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Jonah Hill Faithfully Re-creates the Raw, Fleeting Years of Skate Culture, in “Mid90s”

(Source: newyorker.com)

After two screenings and thirty-seven e-mail exchanges, I met Jonah Hill in a boardroom in midtown Manhattan adorned with a giant flat-screen TV and a wall completely covered in cork. He entered, wearing a black ensemble and amber-tinted glasses, and sat down before a triangle of Smartwaters. Hill talked for nearly an hour without stopping about “Mid90s,” his directorial début, and the intricacies of nineties skate culture and skate videos and their impact on him growing up. “A skate video is all skating and three seconds of bonding and friendship and chaos,” he said. “So, what if you reverse that, and it’s bonding and chaos and connections and three seconds of skating? All I wanted to do was make a reverse skate video. What I wanted were those in-between moments.”

The coming-of-age story that’s told in “Mid90s” is timeless, but the setting couldn’t be more specific. The movie takes place in the tiny, beloved gap between two great waves of popularity in the history of skateboarding: the vert-ramp craze of the nineteen-eighties (when Tony Hawk was a gangly teen-age genius) and the corporate craze of the late nineties (when Tony Hawk became Tony Hawk) that followed the high television ratings for this new “extreme” sport.

Skating’s fame in the eighties was unprecedented; never before had skaters graced magazine covers or landed speaking roles in teen movies. The sport got so big that it split into three genres: vert, street, and freestyle. Vert ramps emulated the empty swimming pools where seventies riders had finally learned to air up over the coping. Street was just that: skaters cruised, launched, slid, and were just starting to ollie through urban and suburban environments. Freestyle was different. Closer to dance and roller skating, riders in this oft-mocked, trick-based genre executed rehearsed “routines” on short, narrow boards. Vert and street crawled on after the collapse of the sport’s popularity in the late eighties, while freestyle seemingly vanished. The depths of the crash were severe on skaters themselves—with jail, drug abuse, and worse. Hawk was reduced to editing surf videos. But what rose from the ashes in the time that followed, roughly from 1990 to 1995, was extraordinary. “Mid90s” captures these raw, fleeting, beautiful years—a time of radical evolution for a sport that was then sixty years old.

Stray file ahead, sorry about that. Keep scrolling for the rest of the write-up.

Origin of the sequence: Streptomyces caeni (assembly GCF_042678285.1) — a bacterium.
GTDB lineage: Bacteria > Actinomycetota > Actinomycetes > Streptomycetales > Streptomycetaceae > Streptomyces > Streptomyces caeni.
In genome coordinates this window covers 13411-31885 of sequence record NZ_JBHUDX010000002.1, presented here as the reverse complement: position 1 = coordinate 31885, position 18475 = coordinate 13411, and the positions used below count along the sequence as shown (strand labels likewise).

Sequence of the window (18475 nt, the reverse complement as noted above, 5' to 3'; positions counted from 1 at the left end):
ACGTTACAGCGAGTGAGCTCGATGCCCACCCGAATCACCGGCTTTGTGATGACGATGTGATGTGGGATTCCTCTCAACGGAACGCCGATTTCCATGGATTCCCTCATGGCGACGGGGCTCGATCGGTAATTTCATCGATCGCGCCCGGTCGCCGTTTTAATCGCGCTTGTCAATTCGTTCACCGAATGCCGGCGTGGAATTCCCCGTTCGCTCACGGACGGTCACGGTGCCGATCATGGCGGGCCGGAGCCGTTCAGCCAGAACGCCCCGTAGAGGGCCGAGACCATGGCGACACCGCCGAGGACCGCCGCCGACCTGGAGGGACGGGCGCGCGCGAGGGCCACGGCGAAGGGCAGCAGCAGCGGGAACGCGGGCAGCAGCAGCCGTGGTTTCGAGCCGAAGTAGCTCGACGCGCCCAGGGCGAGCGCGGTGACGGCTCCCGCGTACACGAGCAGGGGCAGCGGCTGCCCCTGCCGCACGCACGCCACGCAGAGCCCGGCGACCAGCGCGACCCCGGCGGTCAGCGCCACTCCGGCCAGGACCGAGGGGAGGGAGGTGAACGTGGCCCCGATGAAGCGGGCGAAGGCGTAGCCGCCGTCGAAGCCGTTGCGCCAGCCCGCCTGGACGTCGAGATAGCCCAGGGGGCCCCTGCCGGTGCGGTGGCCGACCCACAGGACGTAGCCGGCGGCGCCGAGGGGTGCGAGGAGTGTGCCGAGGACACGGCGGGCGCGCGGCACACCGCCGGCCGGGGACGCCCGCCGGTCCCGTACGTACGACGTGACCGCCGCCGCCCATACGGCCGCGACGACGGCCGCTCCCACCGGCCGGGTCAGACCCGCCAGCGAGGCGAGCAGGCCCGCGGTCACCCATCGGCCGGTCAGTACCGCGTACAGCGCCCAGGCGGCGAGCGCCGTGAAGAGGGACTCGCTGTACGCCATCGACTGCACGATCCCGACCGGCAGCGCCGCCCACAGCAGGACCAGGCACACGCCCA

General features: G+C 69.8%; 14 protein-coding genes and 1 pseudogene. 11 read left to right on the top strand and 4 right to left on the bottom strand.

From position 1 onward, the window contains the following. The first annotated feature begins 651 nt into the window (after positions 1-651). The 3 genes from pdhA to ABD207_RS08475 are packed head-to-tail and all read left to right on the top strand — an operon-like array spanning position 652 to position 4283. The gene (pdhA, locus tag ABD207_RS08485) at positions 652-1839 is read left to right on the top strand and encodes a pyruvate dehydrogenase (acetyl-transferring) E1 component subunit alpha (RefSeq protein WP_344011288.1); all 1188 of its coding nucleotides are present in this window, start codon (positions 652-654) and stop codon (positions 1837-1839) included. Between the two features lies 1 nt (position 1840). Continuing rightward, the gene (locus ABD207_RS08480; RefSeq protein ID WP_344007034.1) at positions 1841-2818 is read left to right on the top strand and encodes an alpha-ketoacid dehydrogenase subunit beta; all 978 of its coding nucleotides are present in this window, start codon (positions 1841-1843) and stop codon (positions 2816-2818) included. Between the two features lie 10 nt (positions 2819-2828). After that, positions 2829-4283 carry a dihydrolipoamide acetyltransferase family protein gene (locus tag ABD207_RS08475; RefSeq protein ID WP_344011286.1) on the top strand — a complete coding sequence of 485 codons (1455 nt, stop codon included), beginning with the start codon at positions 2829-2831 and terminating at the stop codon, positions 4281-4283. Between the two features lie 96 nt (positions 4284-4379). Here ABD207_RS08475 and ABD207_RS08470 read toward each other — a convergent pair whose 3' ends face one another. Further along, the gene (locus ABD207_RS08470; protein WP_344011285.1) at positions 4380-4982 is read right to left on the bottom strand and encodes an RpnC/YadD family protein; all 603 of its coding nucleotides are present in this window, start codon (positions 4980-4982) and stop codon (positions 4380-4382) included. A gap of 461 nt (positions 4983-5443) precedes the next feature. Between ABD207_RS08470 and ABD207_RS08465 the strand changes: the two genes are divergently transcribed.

Board shapes evolved more in six months than they have in the last fifteen years. Heavy, snub-nosed, fish-shaped decks grew into what they look like today. Bright colors and protective hardware vanished, and wheels shrunk to almost half the size of their eighties counterparts. “Mid90s” features one such eighties relic, a generic and mass-produced model bearing the message “COW-A-BUNGA,” which the young protagonist, Stevie, buys from his thuggish older brother. “That skateboard is eighties as fuck,” one of Stevie’s new friends observes, as Stevie looks down at something called a lapper—an angled piece of plastic clamped over the back truck to get novices up over curbs.